Friday, February 6, 2009

The 10 Books That Screwed Up the World

One of my favorite professors in undergrad was Dr. Benjamin Wiker. He is, in my mind, a great leader of young men and women, for many reasons. Firstly, he's extremely amiable. Very few people are agreeable to all. Wiker is one of those few. Secondly, he's incredibly intelligent, and during many a seminar discussing Spencer or Aquinas, Virgil or Plutarch, he could pierce through the conversation with a pointed question that would immediately and correctly guide the course of a misdirected discussion. One can only do this with a thorough understanding of the text. Thirdly, he genuinely cares about the moral and intellectual development of his students, and this is probably his most rare trait, given today's rampant atheism and intellectual pride in academia. Last, but certainly not least, he has a fantastic sense of humor, laying down great pun after great pun. It was truly a sad day for Thomas Aquinas College when he left for other, more barren fields to plow.

No, this is not a eulogy for Dr. Wiker. He's still alive and well. But I'm compelled to write about him because I JUST READ A POST OVER AT SALVO by the post-Darwinian warrior Denyse O'Leary, about a book Dr. Wiker has recently written: 10 Books That Screwed Up the World: And 5 Others That Didn't Help. Learning that Mrs. O'Leary is a fan of Dr. Wiker makes me an even bigger fan of both.

Trust me when I say that Dr. Wiker writes like he leads a seminar: unpresuming but unrelenting, humble but confident, funny but quite serious.

While, without a thorough grounding in political theory beginning with Aristotle and carried through de Toqueville, it may be a little difficult to see all the reasons why Marx & Engels' Manifesto screwed up our world, but Dr. Wiker will quite simply explain, in the language of common sense and without pre-fabricated vocabulary, why it is so. And so it will be with his dissection of the other evil books of Western Civilization, whether their subject is natural philosophy, scientific method, psychoanalysis, or political theory.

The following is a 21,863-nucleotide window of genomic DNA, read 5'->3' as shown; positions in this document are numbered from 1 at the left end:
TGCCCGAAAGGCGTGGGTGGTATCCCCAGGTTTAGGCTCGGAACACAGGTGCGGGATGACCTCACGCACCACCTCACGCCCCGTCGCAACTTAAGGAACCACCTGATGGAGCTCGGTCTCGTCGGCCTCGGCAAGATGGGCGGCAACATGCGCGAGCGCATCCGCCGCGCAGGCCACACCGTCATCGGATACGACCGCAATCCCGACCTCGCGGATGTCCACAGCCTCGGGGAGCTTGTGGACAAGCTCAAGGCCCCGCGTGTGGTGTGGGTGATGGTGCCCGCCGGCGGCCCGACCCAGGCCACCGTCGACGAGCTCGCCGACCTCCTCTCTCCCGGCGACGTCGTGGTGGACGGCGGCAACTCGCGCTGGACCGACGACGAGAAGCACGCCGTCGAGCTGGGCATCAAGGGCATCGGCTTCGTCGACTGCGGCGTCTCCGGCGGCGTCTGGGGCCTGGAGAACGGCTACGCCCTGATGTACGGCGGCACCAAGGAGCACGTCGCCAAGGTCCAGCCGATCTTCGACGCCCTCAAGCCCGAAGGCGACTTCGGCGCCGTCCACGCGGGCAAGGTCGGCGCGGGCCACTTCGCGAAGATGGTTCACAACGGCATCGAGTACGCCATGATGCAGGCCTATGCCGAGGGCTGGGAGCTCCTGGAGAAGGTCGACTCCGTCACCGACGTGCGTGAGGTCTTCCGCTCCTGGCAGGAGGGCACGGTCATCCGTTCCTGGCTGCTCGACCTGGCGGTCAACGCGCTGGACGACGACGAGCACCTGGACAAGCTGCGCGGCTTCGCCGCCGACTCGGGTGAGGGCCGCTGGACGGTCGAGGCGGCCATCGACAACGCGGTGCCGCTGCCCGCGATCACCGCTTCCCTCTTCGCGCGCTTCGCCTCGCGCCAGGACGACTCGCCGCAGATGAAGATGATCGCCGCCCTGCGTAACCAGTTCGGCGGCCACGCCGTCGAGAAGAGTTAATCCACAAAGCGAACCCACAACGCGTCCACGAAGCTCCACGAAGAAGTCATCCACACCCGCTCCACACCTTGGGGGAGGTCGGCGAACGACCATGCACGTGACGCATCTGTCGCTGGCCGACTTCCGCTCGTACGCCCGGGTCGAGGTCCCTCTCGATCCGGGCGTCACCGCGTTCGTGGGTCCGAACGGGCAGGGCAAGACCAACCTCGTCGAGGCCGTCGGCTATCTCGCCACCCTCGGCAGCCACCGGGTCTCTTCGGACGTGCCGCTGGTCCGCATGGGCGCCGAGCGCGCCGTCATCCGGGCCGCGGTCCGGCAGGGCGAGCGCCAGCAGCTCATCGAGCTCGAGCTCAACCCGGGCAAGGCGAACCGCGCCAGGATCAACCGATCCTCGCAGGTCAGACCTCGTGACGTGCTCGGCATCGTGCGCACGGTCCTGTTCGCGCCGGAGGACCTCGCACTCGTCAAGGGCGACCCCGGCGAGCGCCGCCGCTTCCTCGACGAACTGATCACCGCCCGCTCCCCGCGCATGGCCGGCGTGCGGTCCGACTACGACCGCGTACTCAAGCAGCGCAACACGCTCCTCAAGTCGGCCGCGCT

If you are still requiring a little push to drop the whopping Twenty Bucks on the book, I recall a line from Dorothy Sayer's FANTASTIC ESSAY (Seriously. Print this out and read it) entitled "The Lost Tools of Learning":
"We who were scandalized in 1940 when men were sent to fight armored tanks with rifles, are not scandalized when young men and women are sent into the world to fight massed propaganda with a smattering of "subjects"; and when whole classes and whole nations become hypnotized by the arts of the spell binder, we have the impudence to be astonished"
So please, pick up a copy now. Read it. Learn from it. Absorb it. Share it. Then go read the original texts yourself. That is how we will destroy the beast that has become intellectual apathy rampant in American society.


You owe me a beer, Ben.
Actually, I owe a good deal of my intellectual life, and a great deal of my sense of wonder, to you.

1 comment:

The Nicely Family said...

I read another of Dr. Wikers books, written with Scott Hahn, refuting the "new atheistim" of Dawkins. I can attest that his writing is just as you describe.

I didn't realize that Dr. Wiker was both a local and formative to you. Based on his writing, I see why he was.

I'll add his book to my list in the hope that it will help partially offset my poor, but very marketable, public education.